In 2021, when the California Sociological Association Conference was virtual, I organized and presented a session about experiential learning projects. During the session, I was inspired by a presentation about a class co-taught by a criminologist and a typographer. The professors equipped their students with the ability to understand crime-related social problems and to express their concerns using typography. They reported high rates of motivation among students in their class during a time when I noticed the opposite trend. I began reviewing research related to interdisciplinary work, Gen Z’s learning preferences, and how to improve motivation.
In 2022, the department received innovation funds to design an interdisciplinary class that would inspire motivation among our students. We asked Preston Butler, VU alum and adjunct professor in Theater, to teach a class called “The Arts and Social Change.” The goal was to help students understand how the arts can motivate others to address social issues in their communities. While students in the arts are well-prepared to express their concerns, they are not often taught how to engage in social change. Sociology students learn to investigate the causes of social problems, and consider ways to respond, but are not equipped to share the information with those from other disciplines.
This year, CSA’s conference was in-person for the first time since the pandemic! I organized a session focused on teaching innovation. For my presentation, I shared the collaborative steps to course development, and I shared student perspectives of the class. As suggested in the research, students were empowered by the autonomy they had in the class. They selected the artwork and social problems they cared about, which provided the foundation for the class. The course culminated in an event with student created artwork, which was based on their social concerns, and a poetry reading from Norlan Herandez’s recent publication.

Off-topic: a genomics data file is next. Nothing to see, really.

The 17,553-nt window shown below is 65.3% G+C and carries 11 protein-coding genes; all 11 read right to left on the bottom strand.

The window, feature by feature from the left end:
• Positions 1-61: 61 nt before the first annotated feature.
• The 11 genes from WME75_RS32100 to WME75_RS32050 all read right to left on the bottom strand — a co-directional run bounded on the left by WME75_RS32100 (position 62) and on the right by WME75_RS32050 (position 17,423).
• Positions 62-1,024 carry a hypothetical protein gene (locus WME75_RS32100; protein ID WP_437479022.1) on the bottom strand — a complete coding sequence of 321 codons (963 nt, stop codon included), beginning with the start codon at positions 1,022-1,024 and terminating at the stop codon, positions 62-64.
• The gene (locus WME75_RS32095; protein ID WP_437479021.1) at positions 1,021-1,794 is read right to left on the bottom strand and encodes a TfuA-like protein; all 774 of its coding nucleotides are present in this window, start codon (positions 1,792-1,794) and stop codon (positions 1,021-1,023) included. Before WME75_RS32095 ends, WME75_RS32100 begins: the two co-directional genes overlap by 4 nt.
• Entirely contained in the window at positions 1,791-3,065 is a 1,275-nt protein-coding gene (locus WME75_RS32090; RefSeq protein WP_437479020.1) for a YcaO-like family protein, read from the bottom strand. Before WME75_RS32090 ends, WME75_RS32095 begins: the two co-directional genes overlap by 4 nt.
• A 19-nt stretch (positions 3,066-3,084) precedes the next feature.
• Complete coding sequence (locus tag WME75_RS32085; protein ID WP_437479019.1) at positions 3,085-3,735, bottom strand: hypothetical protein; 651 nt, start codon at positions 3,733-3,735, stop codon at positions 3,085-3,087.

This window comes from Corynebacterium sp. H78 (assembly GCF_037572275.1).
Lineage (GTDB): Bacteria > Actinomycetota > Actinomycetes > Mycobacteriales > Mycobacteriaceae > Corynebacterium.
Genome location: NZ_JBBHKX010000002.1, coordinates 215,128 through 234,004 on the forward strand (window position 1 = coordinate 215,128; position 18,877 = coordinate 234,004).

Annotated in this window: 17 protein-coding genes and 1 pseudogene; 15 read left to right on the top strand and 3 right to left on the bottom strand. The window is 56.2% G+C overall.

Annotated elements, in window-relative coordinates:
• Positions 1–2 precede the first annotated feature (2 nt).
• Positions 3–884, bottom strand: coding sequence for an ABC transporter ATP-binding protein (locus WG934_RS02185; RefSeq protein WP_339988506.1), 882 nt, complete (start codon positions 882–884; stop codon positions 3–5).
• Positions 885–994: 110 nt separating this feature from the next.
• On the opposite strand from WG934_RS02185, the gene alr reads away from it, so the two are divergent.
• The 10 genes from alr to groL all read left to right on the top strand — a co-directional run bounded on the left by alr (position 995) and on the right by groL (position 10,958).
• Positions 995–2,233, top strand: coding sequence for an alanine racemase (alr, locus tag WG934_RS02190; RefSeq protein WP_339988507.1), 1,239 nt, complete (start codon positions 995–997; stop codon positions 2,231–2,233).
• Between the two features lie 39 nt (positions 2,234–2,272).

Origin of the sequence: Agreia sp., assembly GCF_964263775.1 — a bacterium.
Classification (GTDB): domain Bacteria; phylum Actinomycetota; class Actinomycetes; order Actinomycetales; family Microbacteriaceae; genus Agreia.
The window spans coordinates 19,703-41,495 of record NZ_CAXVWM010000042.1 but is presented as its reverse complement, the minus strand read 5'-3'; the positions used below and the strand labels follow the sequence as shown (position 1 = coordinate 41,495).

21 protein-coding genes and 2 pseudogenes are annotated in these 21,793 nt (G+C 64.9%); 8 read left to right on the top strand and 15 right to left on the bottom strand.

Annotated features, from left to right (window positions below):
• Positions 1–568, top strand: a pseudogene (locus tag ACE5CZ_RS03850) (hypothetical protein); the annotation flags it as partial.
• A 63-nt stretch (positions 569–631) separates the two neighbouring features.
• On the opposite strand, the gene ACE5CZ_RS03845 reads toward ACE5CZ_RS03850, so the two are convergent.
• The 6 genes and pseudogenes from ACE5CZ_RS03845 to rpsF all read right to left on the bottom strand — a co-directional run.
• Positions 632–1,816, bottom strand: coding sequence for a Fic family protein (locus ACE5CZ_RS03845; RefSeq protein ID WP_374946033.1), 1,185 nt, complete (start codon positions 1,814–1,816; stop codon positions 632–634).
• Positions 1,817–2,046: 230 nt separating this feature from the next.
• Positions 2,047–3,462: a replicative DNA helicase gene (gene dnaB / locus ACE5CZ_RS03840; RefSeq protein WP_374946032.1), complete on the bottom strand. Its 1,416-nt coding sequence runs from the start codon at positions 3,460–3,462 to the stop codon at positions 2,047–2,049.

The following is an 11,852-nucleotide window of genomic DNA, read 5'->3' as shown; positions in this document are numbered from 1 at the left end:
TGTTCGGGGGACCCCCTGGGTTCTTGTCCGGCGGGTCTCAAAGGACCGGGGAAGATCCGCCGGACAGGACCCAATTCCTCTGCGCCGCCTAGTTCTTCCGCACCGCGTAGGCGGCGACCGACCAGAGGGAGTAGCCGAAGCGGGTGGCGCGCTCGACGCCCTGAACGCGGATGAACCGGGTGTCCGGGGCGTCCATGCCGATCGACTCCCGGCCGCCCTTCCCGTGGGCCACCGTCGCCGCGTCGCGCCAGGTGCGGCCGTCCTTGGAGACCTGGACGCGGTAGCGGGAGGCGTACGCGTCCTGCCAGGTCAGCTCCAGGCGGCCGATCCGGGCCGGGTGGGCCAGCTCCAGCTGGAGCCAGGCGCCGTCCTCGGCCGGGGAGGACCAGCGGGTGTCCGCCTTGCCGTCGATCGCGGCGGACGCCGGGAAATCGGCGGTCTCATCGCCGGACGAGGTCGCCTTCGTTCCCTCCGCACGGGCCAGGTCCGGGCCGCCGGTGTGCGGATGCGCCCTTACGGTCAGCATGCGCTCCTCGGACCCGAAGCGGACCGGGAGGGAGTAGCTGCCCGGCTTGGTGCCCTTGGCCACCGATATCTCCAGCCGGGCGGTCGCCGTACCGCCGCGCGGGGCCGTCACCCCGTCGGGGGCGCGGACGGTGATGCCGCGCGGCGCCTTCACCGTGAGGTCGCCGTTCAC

I’m pleased to share some of the student quotes from my presentation. Their statements encourage me to create more active learning, student-led, interdisciplinary courses.
- “The Professor really let us take the reins ….and share our thoughts in a collaborative way. This helped us understand ourselves and the perspectives of others better, instead of merely the perspectives of the professor.’”
- “There are so many majors within this class and different perspectives it makes it interesting when we have discussions.”
- “I feel more equipped to see art from different perspectives and see how someone might be calling for justice or change through their art.”
- “This course helped me better understand sociology as community-based because I really only looked at problems on an individual level before this class, and now I can see them from a societal level as well.”
- “Being in this class it has challenged me to change the way that I have seen art and the intimidation that I have had with art.”
Additional Session Themes
There were two other presentations in my session. Both focused on active and student-led learning. One focused on the use of reality television to teach sociology courses. The presenter uses gamification to motivate students. The other highlighted the work of college students who are involved with the juvenile justice system. Her program seeks to highlight student voices and experiences using “decarceral education.” The desire to give students greater responsibility by incorporating information that’s relevant to them was notable.
As usual, my conference experience generated a renewed passion for my discipline. Conversations naturally led to new research ideas, potential partnerships, and a reminder that there is much left to explore-both in the classroom and in the laboratory.